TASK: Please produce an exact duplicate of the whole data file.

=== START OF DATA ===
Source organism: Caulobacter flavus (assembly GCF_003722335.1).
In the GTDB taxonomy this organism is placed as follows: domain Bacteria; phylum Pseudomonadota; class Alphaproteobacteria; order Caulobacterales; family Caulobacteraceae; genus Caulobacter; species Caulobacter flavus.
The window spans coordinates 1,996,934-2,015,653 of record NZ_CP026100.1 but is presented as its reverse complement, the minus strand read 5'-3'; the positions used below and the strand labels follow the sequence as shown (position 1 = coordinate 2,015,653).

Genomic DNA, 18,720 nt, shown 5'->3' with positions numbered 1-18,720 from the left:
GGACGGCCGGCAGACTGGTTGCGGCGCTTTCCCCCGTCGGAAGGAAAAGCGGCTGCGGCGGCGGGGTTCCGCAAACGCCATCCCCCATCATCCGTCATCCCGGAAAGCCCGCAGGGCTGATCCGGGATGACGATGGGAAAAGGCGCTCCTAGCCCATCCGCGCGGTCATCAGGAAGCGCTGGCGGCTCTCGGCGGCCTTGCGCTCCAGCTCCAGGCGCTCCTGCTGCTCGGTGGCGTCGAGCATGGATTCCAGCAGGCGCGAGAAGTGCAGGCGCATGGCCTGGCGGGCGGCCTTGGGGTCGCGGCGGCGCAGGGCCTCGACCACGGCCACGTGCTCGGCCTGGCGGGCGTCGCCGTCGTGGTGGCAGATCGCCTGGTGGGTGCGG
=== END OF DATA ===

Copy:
Source organism: Caulobacter flavus (assembly GCF_003722335.1).
In the GTDB taxonomy this organism is placed as follows: domain Bacteria; phylum Pseudomonadota; class Alphaproteobacteria; order Caulobacterales; family Caulobacteraceae; genus Caulobacter; species Caulobacter flavus.
The window spans coordinates 1,996,934-2,015,653 of record NZ_CP026100.1 but is presented as its reverse complement, the minus strand read 5'-3'; the positions used below and the strand labels follow the sequence as shown (position 1 = coordinate 2,015,653).

Genomic DNA, 18,720 nt, shown 5'->3' with positions numbered 1-18,720 from the left:
GGACGGCCGGCAGACTGGTTGCGGCGCTTTCCCCCGTCGGAAGGAAAAGCGGCTGCGGCGGCGGGGTTCCGCAAACGCCATCCCCCATCATCCGTCATCCCGGAAAGCCCGCAGGGCTGATCCGGGATGACGATGGGAAAAGGCGCTCCTAGCCCATCCGCGCGGTCATCAGGAAGCGCTGGCGGCTCTCGGCGGCCTTGCGCTCCAGCTCCAGGCGCTCCTGCTGCTCGGTGGCGTCGAGCATGGATTCCAGCAGGCGCGAGAAGTGCAGGCGCATGGCCTGGCGGGCGGCCTTGGGGTCGCGGCGGCGCAGGGCCTCGACCACGGCCACGTGCTCGGCCTGGCGGGCGTCGCCGTCGTGGTGGCAGATCGCCTGGTGGGTGCGG